Even worse, they were shocked at the scale of local backlash when news of the sale leaked out.
"We've taken a fair amount of abuse around this issue," said Canon Vaughan.
Although heritage advocates say that they want to keep open respectful lines of dialogue they do not accept that the criticism was unfounded.
“The church was not about to fall down, it's fantastically sound,” said Peter Coffman, a fellow in the history department at Dalhousie University and vice-president for the Society for the Study of Architecture in Canada. “The amount of time it took to take it apart shows that.”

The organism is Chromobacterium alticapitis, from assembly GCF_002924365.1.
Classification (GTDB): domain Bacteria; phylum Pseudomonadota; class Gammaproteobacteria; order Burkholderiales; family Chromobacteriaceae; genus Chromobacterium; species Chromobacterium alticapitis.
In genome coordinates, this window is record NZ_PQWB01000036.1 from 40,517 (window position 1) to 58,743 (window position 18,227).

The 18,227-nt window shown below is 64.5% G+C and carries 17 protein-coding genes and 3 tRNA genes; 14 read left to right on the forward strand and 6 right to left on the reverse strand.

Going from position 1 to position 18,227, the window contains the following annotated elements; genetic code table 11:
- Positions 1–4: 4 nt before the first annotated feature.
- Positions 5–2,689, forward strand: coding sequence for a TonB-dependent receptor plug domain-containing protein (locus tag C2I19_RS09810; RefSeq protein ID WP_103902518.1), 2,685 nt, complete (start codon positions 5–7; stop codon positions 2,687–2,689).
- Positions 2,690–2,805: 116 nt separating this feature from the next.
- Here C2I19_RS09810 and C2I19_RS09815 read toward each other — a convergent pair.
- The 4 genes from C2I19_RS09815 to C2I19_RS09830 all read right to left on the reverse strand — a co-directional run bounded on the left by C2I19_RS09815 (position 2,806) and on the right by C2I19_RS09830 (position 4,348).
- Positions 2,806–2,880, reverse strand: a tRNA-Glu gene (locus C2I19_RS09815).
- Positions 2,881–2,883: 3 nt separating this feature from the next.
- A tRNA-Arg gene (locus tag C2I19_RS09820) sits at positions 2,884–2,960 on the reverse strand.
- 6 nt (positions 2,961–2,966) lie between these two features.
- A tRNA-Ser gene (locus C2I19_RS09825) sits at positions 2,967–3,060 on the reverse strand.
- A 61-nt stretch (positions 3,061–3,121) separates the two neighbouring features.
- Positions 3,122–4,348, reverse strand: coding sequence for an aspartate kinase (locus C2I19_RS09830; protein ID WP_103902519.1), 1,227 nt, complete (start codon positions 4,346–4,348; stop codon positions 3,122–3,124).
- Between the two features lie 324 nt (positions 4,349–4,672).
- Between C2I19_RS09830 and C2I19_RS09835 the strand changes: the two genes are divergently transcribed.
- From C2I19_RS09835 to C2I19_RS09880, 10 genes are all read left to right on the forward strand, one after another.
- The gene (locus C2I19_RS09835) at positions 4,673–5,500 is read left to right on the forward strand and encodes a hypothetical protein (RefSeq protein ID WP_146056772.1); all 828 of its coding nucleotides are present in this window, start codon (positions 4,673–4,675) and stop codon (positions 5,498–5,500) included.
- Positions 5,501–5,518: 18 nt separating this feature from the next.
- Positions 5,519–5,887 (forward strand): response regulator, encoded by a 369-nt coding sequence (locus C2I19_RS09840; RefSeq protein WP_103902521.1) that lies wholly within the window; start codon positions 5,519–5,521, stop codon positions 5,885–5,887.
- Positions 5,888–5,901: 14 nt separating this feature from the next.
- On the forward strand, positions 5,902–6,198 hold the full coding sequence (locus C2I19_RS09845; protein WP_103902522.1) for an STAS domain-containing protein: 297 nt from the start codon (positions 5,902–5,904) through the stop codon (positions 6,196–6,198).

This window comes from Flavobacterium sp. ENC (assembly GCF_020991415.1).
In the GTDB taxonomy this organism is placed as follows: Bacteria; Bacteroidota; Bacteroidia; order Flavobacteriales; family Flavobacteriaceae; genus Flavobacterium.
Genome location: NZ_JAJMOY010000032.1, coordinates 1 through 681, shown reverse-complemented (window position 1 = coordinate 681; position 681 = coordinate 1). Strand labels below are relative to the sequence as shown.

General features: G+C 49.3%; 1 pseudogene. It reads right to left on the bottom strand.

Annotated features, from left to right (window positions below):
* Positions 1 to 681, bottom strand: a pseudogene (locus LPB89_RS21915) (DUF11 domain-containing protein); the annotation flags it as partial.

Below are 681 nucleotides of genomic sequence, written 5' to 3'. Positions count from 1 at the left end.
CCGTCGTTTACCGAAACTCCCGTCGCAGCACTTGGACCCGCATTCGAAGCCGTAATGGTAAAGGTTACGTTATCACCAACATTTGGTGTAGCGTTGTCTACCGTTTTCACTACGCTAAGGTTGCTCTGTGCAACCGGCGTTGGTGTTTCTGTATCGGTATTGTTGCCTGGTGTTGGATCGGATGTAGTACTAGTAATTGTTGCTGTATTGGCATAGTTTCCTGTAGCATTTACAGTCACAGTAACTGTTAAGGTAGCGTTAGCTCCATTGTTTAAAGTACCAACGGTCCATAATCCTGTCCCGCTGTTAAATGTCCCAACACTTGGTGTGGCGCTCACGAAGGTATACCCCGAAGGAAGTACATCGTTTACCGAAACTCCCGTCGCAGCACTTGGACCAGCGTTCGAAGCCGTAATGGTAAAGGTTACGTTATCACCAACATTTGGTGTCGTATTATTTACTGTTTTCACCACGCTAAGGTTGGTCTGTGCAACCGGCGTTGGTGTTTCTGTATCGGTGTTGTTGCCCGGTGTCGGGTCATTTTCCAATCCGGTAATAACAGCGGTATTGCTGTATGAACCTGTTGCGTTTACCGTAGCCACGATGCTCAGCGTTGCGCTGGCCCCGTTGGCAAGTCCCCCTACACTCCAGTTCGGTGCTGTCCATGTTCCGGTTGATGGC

And he said that Canon Vaughan's initial assertion that the building would replace one destroyed by Hurricane Katrina, an error the cleric later blamed on miscommunication with the contractor, hurt the parish's credibility.
“The misinformation … certainly seemed to me an attempt to sugar-coat the whole transaction,” Mr. Coffman said. “The church does not give the appearance of dealing in good faith.” [emphasis added for the hell of it --ed.]
This reminded me of a video that I first saw some time ago at David Thompson's fine blog. Here it is, for your viewing pleasure. It induces odd feelings, at least in me.